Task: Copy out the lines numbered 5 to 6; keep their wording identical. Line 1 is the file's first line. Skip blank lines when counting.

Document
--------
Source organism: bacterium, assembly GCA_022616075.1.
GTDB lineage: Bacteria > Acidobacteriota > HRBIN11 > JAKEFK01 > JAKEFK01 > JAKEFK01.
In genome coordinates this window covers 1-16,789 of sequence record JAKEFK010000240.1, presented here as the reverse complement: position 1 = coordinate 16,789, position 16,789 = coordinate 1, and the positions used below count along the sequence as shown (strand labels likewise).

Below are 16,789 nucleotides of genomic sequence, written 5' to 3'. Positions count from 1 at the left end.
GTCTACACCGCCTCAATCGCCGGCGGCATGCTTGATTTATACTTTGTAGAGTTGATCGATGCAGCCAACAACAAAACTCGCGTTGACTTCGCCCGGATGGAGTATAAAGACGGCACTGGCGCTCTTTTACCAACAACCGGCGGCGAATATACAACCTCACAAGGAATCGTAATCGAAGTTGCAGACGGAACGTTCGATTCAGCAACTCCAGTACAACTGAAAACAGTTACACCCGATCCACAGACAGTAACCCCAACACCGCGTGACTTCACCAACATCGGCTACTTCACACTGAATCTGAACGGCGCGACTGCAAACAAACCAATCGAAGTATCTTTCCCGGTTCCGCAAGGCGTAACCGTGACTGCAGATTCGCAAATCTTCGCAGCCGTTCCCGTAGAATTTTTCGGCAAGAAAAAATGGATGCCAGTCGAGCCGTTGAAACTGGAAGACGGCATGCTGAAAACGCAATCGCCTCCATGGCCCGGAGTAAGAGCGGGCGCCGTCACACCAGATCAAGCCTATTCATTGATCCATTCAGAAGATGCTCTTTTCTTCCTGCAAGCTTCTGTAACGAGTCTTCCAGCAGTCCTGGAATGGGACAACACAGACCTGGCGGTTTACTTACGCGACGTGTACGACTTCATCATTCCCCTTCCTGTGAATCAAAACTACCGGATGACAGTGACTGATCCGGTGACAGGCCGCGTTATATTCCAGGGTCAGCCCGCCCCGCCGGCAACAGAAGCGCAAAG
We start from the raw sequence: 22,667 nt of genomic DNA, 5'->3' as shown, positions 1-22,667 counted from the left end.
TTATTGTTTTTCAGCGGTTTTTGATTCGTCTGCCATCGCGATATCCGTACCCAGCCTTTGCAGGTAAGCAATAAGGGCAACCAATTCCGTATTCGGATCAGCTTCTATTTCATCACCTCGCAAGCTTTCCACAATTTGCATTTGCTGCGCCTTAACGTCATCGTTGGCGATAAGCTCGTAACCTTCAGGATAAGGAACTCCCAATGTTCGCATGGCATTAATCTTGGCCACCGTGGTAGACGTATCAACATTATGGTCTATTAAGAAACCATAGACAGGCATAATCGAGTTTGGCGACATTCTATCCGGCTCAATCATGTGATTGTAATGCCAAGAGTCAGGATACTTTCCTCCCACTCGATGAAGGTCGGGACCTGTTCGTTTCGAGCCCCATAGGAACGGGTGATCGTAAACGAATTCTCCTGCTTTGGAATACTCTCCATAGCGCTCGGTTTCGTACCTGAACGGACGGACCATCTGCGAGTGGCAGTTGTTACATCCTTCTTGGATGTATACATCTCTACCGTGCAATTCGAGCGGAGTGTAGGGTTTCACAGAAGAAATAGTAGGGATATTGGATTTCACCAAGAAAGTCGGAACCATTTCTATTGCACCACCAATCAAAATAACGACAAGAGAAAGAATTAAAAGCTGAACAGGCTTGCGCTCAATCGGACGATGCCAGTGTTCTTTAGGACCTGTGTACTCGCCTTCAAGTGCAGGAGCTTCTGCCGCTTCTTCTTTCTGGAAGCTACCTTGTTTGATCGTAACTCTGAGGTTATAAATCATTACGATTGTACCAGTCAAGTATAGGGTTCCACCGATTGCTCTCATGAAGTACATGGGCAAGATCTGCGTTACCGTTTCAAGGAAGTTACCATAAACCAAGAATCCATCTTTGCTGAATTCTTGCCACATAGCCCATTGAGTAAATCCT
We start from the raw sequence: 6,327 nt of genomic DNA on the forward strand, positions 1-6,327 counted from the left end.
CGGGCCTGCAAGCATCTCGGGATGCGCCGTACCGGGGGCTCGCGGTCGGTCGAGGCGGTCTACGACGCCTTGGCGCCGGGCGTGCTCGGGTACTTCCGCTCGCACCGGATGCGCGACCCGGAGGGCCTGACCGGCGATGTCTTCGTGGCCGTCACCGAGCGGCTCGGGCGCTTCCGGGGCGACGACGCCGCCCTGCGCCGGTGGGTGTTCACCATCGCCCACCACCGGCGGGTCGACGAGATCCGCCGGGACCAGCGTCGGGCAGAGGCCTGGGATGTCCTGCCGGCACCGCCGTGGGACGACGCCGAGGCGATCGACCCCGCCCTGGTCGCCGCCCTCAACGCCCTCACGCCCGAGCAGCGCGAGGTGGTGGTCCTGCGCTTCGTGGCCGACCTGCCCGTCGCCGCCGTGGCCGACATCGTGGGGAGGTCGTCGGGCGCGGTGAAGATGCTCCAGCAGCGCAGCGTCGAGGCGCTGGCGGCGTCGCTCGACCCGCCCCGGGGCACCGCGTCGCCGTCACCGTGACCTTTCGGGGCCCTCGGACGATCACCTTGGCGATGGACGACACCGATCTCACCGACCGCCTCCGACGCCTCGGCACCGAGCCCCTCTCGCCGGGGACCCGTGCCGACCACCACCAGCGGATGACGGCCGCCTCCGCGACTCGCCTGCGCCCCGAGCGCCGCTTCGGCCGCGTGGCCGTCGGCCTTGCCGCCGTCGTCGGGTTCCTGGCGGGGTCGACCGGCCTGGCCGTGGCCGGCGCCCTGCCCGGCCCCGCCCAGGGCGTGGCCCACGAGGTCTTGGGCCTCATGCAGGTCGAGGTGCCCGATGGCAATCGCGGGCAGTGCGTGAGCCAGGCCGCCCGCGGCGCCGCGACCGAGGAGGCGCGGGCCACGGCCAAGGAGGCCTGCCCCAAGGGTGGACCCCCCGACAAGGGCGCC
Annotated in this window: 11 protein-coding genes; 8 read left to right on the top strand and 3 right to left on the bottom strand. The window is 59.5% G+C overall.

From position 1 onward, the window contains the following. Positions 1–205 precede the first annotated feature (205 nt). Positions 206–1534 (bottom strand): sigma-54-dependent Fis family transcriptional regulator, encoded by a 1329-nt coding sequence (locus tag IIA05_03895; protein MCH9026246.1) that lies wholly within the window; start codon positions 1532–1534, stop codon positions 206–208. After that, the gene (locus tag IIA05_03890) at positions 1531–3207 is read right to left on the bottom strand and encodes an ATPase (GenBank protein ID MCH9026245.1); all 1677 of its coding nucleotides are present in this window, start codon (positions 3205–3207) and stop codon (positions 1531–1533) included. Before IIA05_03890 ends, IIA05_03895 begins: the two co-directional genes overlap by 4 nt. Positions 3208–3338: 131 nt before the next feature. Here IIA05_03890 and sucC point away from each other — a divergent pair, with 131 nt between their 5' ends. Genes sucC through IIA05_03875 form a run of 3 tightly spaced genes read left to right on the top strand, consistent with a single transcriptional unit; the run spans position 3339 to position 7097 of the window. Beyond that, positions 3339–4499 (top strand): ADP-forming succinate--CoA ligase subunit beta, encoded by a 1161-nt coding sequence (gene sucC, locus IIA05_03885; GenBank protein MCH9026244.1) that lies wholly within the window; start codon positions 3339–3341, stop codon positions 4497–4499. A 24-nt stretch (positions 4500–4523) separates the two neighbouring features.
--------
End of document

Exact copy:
GTCTACACCGCCTCAATCGCCGGCGGCATGCTTGATTTATACTTTGTAGAGTTGATCGATGCAGCCAACAACAAAACTCGCGTTGACTTCGCCCGGATGGAGTATAAAGACGGCACTGGCGCTCTTTTACCAACAACCGGCGGCGAATATACAACCTCACAAGGAATCGTAATCGAAGTTGCAGACGGAACGTTCGATTCAGCAACTCCAGTACAACTGAAAACAGTTACACCCGATCCACAGACAGTAACCCCAACACCGCGTGACTTCACCAACATCGGCTACTTCACACTGAATCTGAACGGCGCGACTGCAAACAAACCAATCGAAGTATCTTTCCCGGTTCCGCAAGGCGTAACCGTGACTGCAGATTCGCAAATCTTCGCAGCCGTTCCCGTAGAATTTTTCGGCAAGAAAAAATGGATGCCAGTCGAGCCGTTGAAACTGGAAGACGGCATGCTGAAAACGCAATCGCCTCCATGGCCCGGAGTAAGAGCGGGCGCCGTCACACCAGATCAAGCCTATTCATTGATCCATTCAGAAGATGCTCTTTTCTTCCTGCAAGCTTCTGTAACGAGTCTTCCAGCAGTCCTGGAATGGGACAACACAGACCTGGCGGTTTACTTACGCGACGTGTACGACTTCATCATTCCCCTTCCTGTGAATCAAAACTACCGGATGACAGTGACTGATCCGGTGACAGGCCGCGTTATATTCCAGGGTCAGCCCGCCCCGCCGGCAACAGAAGCGCAAAG
We start from the raw sequence: 22,667 nt of genomic DNA, 5'->3' as shown, positions 1-22,667 counted from the left end.